Monday morning, Gloria Guerin spotted a middle-aged man standing outside the AltaMed Huntington Beach Community Health Center. He didn't appear poor or homeless, but she noticed him looking bemusedly at the clinic's sign.
When Guerin approached him, he explained that he had recently lost his job and had no health insurance and asked if he could schedule an appointment. According to Guerin, an interim administrator for AltaMed's Orange County clinics, that's become an increasingly common occurrence.
The clinic at 8041 Newman Ave. completed a $1-million renovation in May and now has an expanding out-of-work population to serve with its new facilities. For decades, the staff has offered treatment to patients on Medicaid and others without jobs and insurance, and that population has grown more diverse of late.
"The population in the area is still getting used to the fact that you can come to a nice place like this and get treated without insurance," Guerin said.
The expansion, which took 10 months to complete while the clinic remained fully operational, added nine examination rooms, a procedure room, a blood testing lab, a call center, dental services and expanded waiting rooms.
Director of Development Michelle Burton said the clinic expects to increase from 33,000 visits to 45,000 visits annually, with an additional 4,000 patients. To accommodate the increased workload, the clinic will add three doctors, six medical assistants and three back office support staff.
While administrators are proud of the expansion, they also hope the new facilities will be enough. As crews prepared to start work on the building last year, the Obama administration passed its sweeping health-care reform, which seeks to eliminate many limits on insurance and make care cheaper and more efficient.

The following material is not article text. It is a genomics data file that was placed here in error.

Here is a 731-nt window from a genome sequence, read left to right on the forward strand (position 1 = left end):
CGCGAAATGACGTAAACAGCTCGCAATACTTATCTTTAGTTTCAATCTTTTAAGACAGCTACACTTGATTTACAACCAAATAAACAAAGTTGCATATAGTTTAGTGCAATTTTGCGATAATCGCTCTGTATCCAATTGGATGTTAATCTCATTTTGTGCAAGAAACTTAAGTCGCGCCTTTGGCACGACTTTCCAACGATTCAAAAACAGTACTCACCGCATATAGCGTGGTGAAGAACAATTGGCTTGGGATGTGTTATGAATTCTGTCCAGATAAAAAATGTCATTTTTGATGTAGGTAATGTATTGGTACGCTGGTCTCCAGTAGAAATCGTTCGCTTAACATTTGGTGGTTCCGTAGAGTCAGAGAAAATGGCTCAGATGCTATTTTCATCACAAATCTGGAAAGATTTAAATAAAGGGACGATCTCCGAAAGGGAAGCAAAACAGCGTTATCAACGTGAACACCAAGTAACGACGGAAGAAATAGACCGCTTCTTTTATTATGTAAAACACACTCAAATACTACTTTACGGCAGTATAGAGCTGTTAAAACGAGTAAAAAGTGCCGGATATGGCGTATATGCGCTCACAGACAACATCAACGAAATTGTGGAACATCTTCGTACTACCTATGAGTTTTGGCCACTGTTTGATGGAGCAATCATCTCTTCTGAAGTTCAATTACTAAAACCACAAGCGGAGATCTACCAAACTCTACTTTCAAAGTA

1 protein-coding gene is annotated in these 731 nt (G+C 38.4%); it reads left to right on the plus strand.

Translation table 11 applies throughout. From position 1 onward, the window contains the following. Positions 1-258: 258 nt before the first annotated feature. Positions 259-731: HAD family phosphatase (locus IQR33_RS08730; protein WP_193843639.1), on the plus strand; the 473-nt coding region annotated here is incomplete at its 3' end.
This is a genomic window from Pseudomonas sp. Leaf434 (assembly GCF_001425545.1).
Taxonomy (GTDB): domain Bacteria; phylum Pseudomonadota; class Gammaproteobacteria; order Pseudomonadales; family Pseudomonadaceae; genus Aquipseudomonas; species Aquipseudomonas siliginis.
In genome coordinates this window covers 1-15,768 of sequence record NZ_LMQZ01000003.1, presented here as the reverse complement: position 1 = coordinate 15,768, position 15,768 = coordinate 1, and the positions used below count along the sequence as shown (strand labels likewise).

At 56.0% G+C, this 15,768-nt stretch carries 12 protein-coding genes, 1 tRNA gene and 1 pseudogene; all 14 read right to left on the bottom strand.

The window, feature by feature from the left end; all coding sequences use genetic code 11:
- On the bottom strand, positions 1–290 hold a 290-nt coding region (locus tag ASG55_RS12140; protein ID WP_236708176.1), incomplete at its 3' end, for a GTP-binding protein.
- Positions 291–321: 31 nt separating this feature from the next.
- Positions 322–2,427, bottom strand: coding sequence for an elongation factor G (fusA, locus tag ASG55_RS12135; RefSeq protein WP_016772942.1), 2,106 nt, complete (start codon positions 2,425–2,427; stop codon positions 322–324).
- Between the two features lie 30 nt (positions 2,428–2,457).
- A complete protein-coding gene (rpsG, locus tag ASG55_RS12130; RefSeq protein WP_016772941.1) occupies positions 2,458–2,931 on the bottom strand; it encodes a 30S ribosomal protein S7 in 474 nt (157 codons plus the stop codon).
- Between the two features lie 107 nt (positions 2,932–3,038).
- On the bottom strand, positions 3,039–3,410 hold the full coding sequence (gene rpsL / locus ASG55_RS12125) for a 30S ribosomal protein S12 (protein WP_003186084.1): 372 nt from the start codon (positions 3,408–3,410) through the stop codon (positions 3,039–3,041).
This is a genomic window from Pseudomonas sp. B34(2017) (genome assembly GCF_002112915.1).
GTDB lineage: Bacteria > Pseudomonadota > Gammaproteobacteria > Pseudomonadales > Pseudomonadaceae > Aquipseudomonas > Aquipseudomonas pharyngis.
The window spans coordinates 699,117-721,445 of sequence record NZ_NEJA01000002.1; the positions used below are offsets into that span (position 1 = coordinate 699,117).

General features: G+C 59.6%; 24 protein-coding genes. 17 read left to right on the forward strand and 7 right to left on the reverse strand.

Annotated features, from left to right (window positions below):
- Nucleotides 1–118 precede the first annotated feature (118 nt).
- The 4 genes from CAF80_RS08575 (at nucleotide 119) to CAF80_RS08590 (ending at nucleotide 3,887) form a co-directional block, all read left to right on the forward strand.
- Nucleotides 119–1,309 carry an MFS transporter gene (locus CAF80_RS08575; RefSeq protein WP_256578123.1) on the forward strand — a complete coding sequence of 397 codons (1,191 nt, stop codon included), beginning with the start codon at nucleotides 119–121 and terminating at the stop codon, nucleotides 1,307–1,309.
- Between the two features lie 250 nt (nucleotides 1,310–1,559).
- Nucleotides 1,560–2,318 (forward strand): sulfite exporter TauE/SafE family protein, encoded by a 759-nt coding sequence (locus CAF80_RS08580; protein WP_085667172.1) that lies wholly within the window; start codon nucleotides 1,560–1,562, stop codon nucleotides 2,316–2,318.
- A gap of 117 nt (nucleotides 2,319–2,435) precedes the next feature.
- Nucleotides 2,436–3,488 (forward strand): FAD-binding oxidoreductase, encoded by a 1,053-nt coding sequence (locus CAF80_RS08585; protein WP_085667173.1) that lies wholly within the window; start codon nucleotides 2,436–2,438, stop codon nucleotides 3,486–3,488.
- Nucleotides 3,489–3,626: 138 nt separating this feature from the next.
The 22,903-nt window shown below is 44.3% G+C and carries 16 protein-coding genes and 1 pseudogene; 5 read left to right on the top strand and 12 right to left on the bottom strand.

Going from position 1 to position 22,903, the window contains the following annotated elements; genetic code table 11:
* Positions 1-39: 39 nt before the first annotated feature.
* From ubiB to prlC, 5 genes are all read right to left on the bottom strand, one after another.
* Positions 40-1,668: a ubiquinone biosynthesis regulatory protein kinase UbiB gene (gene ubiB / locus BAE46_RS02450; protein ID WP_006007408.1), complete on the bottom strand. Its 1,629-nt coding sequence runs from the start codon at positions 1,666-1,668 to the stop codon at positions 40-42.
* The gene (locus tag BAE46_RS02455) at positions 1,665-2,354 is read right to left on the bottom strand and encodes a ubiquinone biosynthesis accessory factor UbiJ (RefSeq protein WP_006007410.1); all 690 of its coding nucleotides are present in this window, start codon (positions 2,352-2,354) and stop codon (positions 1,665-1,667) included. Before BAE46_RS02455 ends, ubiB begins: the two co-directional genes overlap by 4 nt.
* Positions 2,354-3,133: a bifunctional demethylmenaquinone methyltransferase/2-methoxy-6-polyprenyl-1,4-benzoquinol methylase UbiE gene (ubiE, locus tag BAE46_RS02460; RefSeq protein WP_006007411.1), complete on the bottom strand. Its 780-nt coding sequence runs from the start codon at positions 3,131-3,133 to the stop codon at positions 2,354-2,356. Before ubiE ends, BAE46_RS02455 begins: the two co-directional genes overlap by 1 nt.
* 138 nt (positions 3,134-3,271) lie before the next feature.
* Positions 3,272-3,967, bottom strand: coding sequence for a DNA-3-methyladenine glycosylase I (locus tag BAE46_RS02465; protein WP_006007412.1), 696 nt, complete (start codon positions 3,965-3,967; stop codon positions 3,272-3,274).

AltaMed, based in Los Angeles, planned the renovation partly in anticipation of the reform, and Guerin said the clinic may fill to capacity in 2014. That year, according to the White House's timeline, insurance companies cannot refuse policies to adults with preexisting conditions or impose annual limits on coverage, more people will be eligible for Medicaid, and health insurance exchanges will allow customers to shop for more affordable coverage.
For now, though, administrators said the influx of new patients appears to be more the result of a slow job market than laws that make insurance easier. Many of the new patients have been laid off recently and cling to middle-class status as best they can.
"The thing is, these are your neighbors," said former Mayor Shirley Dettloff, a member of AltaMed's Board of Directors.
The clinic plans to celebrate with an open house from 4 to 6 p.m. Friday, with Mayor Joe Carchio, State Sen. Tom Harman and Assemblyman Jim Silva scheduled as keynote speakers.
If You Go
What: Grand reopening of the AltaMed Huntington Beach Community Health Center
Where: 8041 Newman Ave., Huntington Beach
When: 4 to 6 p.m. Friday
Information: (323) 720-5660